New OT rules applied to reg. season

Posted by Chris Brown on March 28, 2012 – 10:17 am

The new overtime rules instituted for postseason football last year will now be applied to the regular season as well.

The NFL owners approved the expansion of the overtime rules, which allow each team to possess the ball once unless a touchdown is scored on the initial possession in overtime, to the regular season. Last year it applied only to postseason games.

NFL head coaches complained that the overtime differences between the regular season and postseason presented added work and changed strategy for overtime.


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Why NFL overtime could see change

Posted by Chris Brown on March 17, 2010 – 3:24 pm

With the NFL’s Competition Committee set to bring new rule proposals to the table at the league meetings next week, the one getting the most attention is the change to the league’s overtime.

Atlanta Falcons team President Rich McKay heads up the Competition Committee confirmed the new overtime proposal will be presented, but only for postseason use.

“We will propose a rule on the modification of the sudden death procedure in overtime,” McKay said in a conference call Wednesday. “We will say that we would like to have it where there would be an opportunity to possess in the event the first team with the ball does not score a touchdown.”

So if the team that wins the coin toss and possesses the ball first only kicks a field goal, their opponent would have an opportunity for a possession as well. The main reason this was the route the Competition Committee chose was due to the dramatic rise in the percentage of first possession overtime victories by way of a field goal over the past 35 years.

McKay cited the following statistics. From 1974 (when overtime was instituted) to 1993 there was a dead even split between teams that won the coin toss and teams that lost the coin toss. Teams that won the coin toss during that span won the game 46.8% of the time. Teams that lost the coin toss won the game 46.8% of the time.

But the Competition Committee found that from 1994-2009 the teams that won the coin toss during that span won the game 59.8% of the time and teams that lost the coin toss won the game only 35.8% of the time.

That’s a 13 percent shift in the numbers making what was once a dead even number going off the coin toss into a 20 percent edge to the team that’s winning the coin toss.

McKay says the edge was caused mainly by the improved kicking percentage of today’s kickers from long distance and the improved field position for receiving teams with kickoffs taking place at the 30-yard line instead of where kickoffs used to be, which was the 35.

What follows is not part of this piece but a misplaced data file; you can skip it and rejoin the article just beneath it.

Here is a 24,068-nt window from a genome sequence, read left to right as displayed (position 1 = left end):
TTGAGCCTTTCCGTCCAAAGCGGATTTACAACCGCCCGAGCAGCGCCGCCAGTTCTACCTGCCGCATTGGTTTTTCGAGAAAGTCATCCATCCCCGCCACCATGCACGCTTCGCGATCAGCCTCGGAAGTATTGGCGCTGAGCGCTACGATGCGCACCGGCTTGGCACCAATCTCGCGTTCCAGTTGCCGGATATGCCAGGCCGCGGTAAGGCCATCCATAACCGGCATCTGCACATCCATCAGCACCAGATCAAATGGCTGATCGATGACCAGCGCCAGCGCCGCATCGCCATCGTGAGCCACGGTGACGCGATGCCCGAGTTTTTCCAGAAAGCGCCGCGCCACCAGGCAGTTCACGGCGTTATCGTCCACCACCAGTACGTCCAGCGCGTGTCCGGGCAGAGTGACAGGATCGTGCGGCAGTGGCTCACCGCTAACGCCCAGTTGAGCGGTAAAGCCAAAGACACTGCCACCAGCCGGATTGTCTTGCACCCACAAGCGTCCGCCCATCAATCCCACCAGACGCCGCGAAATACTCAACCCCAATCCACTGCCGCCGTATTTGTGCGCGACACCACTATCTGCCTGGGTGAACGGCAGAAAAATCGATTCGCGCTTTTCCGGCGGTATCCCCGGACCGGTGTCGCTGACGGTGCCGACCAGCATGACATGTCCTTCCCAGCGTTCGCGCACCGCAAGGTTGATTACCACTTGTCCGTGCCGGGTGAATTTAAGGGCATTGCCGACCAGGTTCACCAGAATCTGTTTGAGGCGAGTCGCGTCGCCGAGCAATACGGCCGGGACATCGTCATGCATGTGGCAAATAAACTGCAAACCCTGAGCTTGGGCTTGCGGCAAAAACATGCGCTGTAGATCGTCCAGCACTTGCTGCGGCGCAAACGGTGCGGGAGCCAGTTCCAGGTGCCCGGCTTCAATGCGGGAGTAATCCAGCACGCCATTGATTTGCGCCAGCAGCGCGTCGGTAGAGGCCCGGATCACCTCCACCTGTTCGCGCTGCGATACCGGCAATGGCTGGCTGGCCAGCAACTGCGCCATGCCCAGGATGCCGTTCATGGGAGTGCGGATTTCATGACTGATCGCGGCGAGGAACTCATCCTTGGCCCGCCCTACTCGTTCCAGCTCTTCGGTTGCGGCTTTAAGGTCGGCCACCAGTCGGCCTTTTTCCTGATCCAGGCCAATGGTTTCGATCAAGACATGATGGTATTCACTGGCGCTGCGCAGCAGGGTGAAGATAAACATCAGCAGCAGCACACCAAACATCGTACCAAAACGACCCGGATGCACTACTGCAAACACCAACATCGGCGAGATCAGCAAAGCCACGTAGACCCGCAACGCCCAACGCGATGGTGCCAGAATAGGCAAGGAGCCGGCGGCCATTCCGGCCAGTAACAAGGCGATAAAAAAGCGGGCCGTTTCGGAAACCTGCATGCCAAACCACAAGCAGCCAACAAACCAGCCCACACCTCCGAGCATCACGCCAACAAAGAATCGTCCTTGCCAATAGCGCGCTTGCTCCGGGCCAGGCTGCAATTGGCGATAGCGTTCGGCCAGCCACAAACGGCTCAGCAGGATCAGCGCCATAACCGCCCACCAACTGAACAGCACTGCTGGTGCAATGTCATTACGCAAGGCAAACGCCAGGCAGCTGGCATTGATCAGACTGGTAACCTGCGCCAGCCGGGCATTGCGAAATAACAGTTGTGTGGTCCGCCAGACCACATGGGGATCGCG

So by not allowing overtime games to end when the team with first possession kicks a field goal, the Competition Committee is hoping to even those percentages again between the team that wins and loses the coin toss.

Whether it encourages teams with the first possession to go for it instead of trying to kick a field goal remains to be seen. I would think if you have a team with a dominant defense, you would still kick the field goal and rely on your defense to stop the opponent when they get their possession. Beyond that it’s anyone’s guess.

McKay also clarified that if the team that has the ball first kicks a FG and the other team (under this rule) gets their possession and kicks a FG, then it’s pure sudden death after that. First team to score next wins.

What do you think of this proposal?


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OT format unlikely to change

Posted by Chris Brown on February 5, 2010 – 4:09 pm

With all the brouhaha raised following the outcome of the overtime playoff clashes between the Packers and Cardinals and the Vikings and Saints, don’t look for the league to be changing the sudden death overtime format.

NFL Commissioner Roger Goodell was asked about the possibility of the rules being changed in any way, which currently is first team that scores wins, and in the minds of some favors the team that wins the coin toss.

“I wouldn’t hold your breath,” said Goodell, who also stated that to this point the league has not found a better solution or format for overtime.

That obviously means that the college format where each team gets possession is not being considered.


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